"The concern we'd like to pursue is what's the substance of this," a congressional source told the Los Angeles Times after emerging Tuesday from an administration briefing on Jose Padilla, a.k.a. Abdullah al Muhajir, the alleged dirty bomber. "We're all for sticking bad guys in the hole, but you've got to have evidence."
But these days, the executive branch is making a neat end run around that tired old principle of "evidence for crimes." If it lacks such evidence—or insists on keeping it secret—the president can simply call a person an "enemy combatant" and ship him off to the custody of the armed forces, leaving the suspect with no counsel and no constitutional protections.
The United States has always prided itself on being governed by a written rule of law, not the arbitrary dictates of its momentary leaders. But the imperatives of the War on Terror are eroding that principle.
The dirty bomb story smelled bad from the outset. The FBI and CIA are under fire for lack of information-sharing, among other things. The president promised "pre-emptive action" during a speech at West Point on June 1. Worried talk of dirty bombs has filled the air for months. Presto, Attorney General John Ashcroft is live from Moscow announcing Padilla's custody shift from Justice to the Defense Department, and praising the FBI, CIA, and other federal agencies for their "close cooperation."
Still, elements of the press remained skeptical. Articles appeared questioning the suspicious timing. Democrats and civil libertarians frustrated with the highly selective release of information accused the administration of news-cycle management. But the truth turns out to be even worse: The administration's hand was forced because it was scheduled to have to justify itself before the courts.
If the administration had its way, we'd never have heard of Padilla and his alleged plans to construct a dirty bomb. It was only when it was threatened with having to present evidence of such a plan in court that the government squeezed those lemons into lemonade, took credit for thwarting, in Ashcroft's words, a "terrorist plot to attack the United States by exploding a radioactive 'dirty bomb,'" and pushed Padilla into the never-neverland of military custody.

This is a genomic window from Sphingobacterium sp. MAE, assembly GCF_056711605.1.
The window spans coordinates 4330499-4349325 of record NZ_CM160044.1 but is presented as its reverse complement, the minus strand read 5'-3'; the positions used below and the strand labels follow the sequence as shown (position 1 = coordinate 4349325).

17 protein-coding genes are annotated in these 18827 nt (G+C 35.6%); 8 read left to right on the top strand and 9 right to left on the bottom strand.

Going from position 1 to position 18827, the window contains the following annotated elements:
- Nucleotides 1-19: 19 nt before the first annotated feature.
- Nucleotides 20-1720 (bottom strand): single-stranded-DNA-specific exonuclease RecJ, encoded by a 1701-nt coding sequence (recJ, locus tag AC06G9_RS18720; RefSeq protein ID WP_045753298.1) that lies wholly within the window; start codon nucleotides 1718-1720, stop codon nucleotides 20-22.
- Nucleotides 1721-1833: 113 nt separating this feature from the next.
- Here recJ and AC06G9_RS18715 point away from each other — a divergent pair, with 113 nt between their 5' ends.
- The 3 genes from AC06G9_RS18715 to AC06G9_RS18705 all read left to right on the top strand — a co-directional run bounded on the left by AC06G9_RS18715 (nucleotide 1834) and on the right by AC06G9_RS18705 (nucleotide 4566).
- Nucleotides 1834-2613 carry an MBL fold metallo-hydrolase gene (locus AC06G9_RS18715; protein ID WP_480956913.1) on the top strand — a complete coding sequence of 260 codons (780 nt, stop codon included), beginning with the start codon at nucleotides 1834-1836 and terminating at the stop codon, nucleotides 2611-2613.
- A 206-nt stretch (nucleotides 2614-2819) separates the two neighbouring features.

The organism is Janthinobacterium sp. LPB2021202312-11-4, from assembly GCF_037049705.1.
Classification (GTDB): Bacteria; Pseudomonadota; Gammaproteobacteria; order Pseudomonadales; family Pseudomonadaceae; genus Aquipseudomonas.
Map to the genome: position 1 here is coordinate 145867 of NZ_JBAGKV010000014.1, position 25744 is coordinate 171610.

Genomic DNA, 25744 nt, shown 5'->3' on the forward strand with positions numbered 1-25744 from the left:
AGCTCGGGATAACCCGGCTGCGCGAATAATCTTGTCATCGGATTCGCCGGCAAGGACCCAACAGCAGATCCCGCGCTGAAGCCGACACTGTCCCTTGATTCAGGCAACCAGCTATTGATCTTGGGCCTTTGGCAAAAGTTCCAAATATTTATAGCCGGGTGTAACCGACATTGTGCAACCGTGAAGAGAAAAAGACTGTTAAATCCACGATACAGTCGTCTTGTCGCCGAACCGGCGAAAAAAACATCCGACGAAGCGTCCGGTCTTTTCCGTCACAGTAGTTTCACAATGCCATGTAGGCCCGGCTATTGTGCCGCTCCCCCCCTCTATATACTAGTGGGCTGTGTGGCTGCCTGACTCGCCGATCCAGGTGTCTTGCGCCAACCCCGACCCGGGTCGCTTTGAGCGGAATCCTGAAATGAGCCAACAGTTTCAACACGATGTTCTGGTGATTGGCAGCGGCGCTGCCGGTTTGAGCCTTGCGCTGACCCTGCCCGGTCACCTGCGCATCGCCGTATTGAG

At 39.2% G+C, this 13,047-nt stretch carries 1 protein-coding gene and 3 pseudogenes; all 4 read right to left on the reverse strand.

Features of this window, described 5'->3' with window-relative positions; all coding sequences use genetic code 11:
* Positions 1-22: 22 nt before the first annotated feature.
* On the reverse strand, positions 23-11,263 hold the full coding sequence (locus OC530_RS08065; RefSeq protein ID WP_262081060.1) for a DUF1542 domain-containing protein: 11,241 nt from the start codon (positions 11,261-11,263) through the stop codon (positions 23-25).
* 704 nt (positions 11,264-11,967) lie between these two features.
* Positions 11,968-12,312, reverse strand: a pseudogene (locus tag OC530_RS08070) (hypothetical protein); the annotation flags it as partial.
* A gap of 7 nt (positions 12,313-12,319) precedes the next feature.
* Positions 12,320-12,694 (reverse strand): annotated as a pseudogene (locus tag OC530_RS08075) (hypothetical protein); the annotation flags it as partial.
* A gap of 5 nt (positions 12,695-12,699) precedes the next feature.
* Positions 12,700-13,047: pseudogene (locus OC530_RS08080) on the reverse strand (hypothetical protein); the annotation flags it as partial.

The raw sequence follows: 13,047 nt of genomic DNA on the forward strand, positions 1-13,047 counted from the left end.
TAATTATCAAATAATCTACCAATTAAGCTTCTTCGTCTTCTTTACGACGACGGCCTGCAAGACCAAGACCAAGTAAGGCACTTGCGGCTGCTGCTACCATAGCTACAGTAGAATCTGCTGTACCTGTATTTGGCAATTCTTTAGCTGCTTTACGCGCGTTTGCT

This is where the rule of law comes in. Padilla is a U.S. citizen. The military tribunal system, at Bush's insistence, is for non-citizens. The administration points back to a 1942 U.S. Supreme Court decision under which U.S. citizens who were also German saboteurs were tried by a military court and executed two months after their capture. But the government is not interested in trying Padilla for a crime; it just wants to hold on to him indefinitely. Deputy Secretary of Defense Paul Wolfowitz told CBS's Early Show, "He's an enemy combatant and as in earlier wars, you can hold an enemy combatant until the end of the conflict." His two bosses—Donald Rumsfeld and George W. Bush—have made the same point. "Our interest, really, in this case, is not law enforcement," said Rumsfeld. "It is not punishment." Declared Bush, "This Padilla's a bad guy and he is where he needs to be—detained."
Some congressional leaders support the administration. "If you aid and abet the enemy, whether you are a citizen or not, you're not entitled to the rights of due process," says New York's senior Senator Charles Schumer (D). But how do we know he aided and abetted the enemy? It's due process—the very thing the administration is denying Padilla—that would determine this. This rights-denial is justified by our undeclared war on terrorism—which is a declared war on anyone the government says is a terrorist.
The Padilla case is part of a pattern of government abuse of power. The government has detained hundreds of individuals in the aftermath of 9/11, holding some on violations of federal law, including immigration law, and others as material witnesses. The American Civil Liberties Union and other groups have sued under the Freedom of Information Act to get such basic information as the detainees' names and names of their counsel. A New Jersey state court ruled against the government's policy of secret arrest and detainment. Some of the cases are deeply troubling. Nabil Almarabh, a former Boston cab driver and terrorist suspect, was kept in solitary confinement without access to either a lawyer or a judge for eight months. If the Bush administration gets its way, Padilla could find himself in the same position for much, much longer.